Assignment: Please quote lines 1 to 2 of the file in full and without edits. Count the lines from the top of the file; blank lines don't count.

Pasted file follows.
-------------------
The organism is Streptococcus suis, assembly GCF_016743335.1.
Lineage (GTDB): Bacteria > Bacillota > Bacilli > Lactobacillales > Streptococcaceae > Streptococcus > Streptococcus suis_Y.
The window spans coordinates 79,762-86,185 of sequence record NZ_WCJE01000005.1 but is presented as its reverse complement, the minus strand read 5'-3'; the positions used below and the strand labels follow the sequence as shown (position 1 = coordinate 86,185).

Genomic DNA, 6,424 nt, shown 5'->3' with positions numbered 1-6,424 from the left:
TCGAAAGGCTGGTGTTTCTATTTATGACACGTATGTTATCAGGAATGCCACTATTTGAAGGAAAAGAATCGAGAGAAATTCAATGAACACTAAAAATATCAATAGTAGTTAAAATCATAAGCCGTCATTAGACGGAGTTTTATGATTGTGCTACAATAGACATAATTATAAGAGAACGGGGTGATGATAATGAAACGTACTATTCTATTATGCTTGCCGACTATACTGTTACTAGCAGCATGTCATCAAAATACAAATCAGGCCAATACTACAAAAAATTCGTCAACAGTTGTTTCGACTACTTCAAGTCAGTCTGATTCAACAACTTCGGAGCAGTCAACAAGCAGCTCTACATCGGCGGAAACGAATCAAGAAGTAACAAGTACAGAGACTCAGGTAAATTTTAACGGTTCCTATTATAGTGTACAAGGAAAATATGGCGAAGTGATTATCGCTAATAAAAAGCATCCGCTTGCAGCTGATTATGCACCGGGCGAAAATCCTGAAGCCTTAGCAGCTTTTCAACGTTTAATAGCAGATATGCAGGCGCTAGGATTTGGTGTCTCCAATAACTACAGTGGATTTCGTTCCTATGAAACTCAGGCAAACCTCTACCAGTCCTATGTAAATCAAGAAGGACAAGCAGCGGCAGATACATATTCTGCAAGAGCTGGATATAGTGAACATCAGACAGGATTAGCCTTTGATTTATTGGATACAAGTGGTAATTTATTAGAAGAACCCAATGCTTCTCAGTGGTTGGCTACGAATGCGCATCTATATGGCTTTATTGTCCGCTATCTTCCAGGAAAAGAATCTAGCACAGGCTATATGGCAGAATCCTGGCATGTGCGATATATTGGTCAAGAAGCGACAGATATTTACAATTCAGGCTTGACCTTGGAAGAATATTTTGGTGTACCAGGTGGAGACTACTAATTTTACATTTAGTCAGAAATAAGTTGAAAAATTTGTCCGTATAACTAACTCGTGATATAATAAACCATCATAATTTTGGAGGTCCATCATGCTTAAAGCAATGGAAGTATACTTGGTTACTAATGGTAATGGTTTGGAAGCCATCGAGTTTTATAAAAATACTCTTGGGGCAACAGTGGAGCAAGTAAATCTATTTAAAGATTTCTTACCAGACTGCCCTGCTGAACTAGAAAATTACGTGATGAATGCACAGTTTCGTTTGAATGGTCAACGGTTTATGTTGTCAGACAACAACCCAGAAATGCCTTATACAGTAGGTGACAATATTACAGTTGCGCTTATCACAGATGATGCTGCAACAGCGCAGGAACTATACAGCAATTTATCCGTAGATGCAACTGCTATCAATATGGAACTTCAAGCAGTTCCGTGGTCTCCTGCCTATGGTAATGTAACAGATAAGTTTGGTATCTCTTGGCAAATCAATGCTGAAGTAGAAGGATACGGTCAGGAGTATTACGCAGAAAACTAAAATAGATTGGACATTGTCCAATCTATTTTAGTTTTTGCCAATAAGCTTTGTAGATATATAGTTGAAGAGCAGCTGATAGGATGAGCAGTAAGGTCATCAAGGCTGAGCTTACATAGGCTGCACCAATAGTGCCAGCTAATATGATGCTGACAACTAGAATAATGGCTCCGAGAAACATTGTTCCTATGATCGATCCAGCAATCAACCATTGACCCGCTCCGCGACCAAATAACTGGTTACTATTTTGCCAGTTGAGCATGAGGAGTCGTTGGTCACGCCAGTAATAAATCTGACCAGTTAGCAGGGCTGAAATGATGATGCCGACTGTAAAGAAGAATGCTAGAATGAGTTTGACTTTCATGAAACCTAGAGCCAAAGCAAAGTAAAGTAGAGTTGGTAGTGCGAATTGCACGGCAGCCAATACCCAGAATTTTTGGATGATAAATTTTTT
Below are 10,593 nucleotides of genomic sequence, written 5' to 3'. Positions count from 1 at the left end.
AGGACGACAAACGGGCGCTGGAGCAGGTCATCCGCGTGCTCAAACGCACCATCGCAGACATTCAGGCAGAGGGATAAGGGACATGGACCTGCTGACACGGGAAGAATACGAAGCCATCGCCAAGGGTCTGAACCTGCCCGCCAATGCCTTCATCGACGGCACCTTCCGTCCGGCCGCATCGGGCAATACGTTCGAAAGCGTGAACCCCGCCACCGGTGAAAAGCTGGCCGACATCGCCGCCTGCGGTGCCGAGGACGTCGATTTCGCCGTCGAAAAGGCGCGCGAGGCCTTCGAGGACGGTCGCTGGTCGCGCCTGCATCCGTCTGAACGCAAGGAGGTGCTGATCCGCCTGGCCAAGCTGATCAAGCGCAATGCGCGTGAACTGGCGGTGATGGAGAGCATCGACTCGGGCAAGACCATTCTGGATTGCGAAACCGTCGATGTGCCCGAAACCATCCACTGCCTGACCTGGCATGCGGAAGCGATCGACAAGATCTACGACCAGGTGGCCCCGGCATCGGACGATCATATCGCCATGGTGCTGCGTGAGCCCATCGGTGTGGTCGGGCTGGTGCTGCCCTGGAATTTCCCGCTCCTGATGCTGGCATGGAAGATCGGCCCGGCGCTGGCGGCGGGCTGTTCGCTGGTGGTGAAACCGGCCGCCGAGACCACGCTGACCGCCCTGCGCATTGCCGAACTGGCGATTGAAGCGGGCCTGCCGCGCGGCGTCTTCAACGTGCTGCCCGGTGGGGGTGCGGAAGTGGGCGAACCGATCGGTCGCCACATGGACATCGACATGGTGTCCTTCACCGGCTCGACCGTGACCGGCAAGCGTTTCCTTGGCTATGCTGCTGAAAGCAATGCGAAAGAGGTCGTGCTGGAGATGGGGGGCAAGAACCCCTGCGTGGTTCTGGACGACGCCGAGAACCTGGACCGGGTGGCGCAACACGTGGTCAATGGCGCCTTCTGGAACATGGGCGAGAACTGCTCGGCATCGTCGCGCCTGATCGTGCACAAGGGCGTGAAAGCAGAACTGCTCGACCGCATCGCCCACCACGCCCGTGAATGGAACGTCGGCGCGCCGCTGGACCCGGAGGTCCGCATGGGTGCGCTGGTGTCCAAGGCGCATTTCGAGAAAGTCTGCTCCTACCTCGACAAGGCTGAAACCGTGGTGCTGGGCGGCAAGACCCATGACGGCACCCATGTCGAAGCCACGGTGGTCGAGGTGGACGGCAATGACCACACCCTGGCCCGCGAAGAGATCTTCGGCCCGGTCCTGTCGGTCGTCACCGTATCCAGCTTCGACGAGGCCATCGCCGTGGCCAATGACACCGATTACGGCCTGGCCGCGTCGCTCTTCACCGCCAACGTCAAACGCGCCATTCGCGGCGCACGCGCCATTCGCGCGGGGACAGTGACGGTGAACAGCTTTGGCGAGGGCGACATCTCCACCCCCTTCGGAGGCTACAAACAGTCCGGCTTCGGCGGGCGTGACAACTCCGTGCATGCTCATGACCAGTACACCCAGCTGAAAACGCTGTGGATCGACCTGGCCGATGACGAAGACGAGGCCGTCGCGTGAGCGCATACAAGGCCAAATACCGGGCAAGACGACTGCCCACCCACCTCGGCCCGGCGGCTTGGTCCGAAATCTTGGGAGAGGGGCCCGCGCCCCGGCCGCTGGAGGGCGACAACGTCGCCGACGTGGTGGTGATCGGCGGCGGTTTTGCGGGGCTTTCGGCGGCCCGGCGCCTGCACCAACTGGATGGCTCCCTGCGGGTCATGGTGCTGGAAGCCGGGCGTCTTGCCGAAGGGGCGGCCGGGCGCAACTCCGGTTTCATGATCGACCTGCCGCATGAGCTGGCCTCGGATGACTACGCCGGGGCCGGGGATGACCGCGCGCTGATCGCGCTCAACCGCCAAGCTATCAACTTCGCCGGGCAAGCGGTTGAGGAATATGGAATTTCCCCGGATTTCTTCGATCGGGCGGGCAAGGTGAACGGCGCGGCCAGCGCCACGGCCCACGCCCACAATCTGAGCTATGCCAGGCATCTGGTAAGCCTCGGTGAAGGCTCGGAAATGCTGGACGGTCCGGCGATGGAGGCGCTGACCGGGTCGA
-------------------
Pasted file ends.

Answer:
The organism is Streptococcus suis, assembly GCF_016743335.1.
Lineage (GTDB): Bacteria > Bacillota > Bacilli > Lactobacillales > Streptococcaceae > Streptococcus > Streptococcus suis_Y.